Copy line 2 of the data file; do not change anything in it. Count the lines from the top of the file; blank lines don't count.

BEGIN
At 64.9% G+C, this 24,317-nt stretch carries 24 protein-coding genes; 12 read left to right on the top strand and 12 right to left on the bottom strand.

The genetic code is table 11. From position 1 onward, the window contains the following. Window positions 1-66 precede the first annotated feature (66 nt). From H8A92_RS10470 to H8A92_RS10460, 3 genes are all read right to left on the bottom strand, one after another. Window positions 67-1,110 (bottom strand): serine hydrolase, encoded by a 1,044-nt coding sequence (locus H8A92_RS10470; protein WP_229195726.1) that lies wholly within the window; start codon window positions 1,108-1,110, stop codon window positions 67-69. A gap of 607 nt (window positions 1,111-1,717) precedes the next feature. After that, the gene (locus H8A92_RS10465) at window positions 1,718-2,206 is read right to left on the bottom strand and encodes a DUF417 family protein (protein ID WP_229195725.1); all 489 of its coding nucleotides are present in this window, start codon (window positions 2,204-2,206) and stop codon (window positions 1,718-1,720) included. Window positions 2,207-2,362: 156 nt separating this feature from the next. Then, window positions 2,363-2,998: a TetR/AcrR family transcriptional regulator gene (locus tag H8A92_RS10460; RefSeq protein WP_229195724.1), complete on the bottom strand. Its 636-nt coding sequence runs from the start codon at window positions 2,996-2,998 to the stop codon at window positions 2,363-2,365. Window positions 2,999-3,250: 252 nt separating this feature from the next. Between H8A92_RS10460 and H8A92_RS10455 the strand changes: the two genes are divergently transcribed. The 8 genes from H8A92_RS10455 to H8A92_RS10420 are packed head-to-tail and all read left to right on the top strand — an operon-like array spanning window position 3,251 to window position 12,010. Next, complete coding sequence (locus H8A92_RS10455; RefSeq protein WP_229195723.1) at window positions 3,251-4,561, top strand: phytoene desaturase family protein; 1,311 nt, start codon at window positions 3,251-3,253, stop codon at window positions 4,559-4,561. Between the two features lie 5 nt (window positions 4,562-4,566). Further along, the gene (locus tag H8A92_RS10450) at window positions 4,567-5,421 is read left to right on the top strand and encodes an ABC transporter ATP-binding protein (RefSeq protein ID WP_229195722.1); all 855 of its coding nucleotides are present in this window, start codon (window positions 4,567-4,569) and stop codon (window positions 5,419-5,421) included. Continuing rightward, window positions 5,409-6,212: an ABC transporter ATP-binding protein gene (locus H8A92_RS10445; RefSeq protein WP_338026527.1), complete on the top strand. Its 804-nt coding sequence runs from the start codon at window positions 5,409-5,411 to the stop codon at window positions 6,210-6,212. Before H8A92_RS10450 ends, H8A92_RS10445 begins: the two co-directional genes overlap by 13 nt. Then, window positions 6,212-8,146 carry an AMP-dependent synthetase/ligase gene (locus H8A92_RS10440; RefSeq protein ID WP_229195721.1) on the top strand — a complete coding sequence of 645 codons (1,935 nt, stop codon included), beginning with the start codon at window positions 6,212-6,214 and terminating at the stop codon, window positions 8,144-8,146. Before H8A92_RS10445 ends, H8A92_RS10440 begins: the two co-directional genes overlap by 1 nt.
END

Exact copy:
The genetic code is table 11. From position 1 onward, the window contains the following. Window positions 1-66 precede the first annotated feature (66 nt). From H8A92_RS10470 to H8A92_RS10460, 3 genes are all read right to left on the bottom strand, one after another. Window positions 67-1,110 (bottom strand): serine hydrolase, encoded by a 1,044-nt coding sequence (locus H8A92_RS10470; protein WP_229195726.1) that lies wholly within the window; start codon window positions 1,108-1,110, stop codon window positions 67-69. A gap of 607 nt (window positions 1,111-1,717) precedes the next feature. After that, the gene (locus H8A92_RS10465) at window positions 1,718-2,206 is read right to left on the bottom strand and encodes a DUF417 family protein (protein ID WP_229195725.1); all 489 of its coding nucleotides are present in this window, start codon (window positions 2,204-2,206) and stop codon (window positions 1,718-1,720) included. Window positions 2,207-2,362: 156 nt separating this feature from the next. Then, window positions 2,363-2,998: a TetR/AcrR family transcriptional regulator gene (locus tag H8A92_RS10460; RefSeq protein WP_229195724.1), complete on the bottom strand. Its 636-nt coding sequence runs from the start codon at window positions 2,996-2,998 to the stop codon at window positions 2,363-2,365. Window positions 2,999-3,250: 252 nt separating this feature from the next. Between H8A92_RS10460 and H8A92_RS10455 the strand changes: the two genes are divergently transcribed. The 8 genes from H8A92_RS10455 to H8A92_RS10420 are packed head-to-tail and all read left to right on the top strand — an operon-like array spanning window position 3,251 to window position 12,010. Next, complete coding sequence (locus H8A92_RS10455; RefSeq protein WP_229195723.1) at window positions 3,251-4,561, top strand: phytoene desaturase family protein; 1,311 nt, start codon at window positions 3,251-3,253, stop codon at window positions 4,559-4,561. Between the two features lie 5 nt (window positions 4,562-4,566). Further along, the gene (locus tag H8A92_RS10450) at window positions 4,567-5,421 is read left to right on the top strand and encodes an ABC transporter ATP-binding protein (RefSeq protein ID WP_229195722.1); all 855 of its coding nucleotides are present in this window, start codon (window positions 4,567-4,569) and stop codon (window positions 5,419-5,421) included. Continuing rightward, window positions 5,409-6,212: an ABC transporter ATP-binding protein gene (locus H8A92_RS10445; RefSeq protein WP_338026527.1), complete on the top strand. Its 804-nt coding sequence runs from the start codon at window positions 5,409-5,411 to the stop codon at window positions 6,210-6,212. Before H8A92_RS10450 ends, H8A92_RS10445 begins: the two co-directional genes overlap by 13 nt. Then, window positions 6,212-8,146 carry an AMP-dependent synthetase/ligase gene (locus H8A92_RS10440; RefSeq protein ID WP_229195721.1) on the top strand — a complete coding sequence of 645 codons (1,935 nt, stop codon included), beginning with the start codon at window positions 6,212-6,214 and terminating at the stop codon, window positions 8,144-8,146. Before H8A92_RS10445 ends, H8A92_RS10440 begins: the two co-directional genes overlap by 1 nt.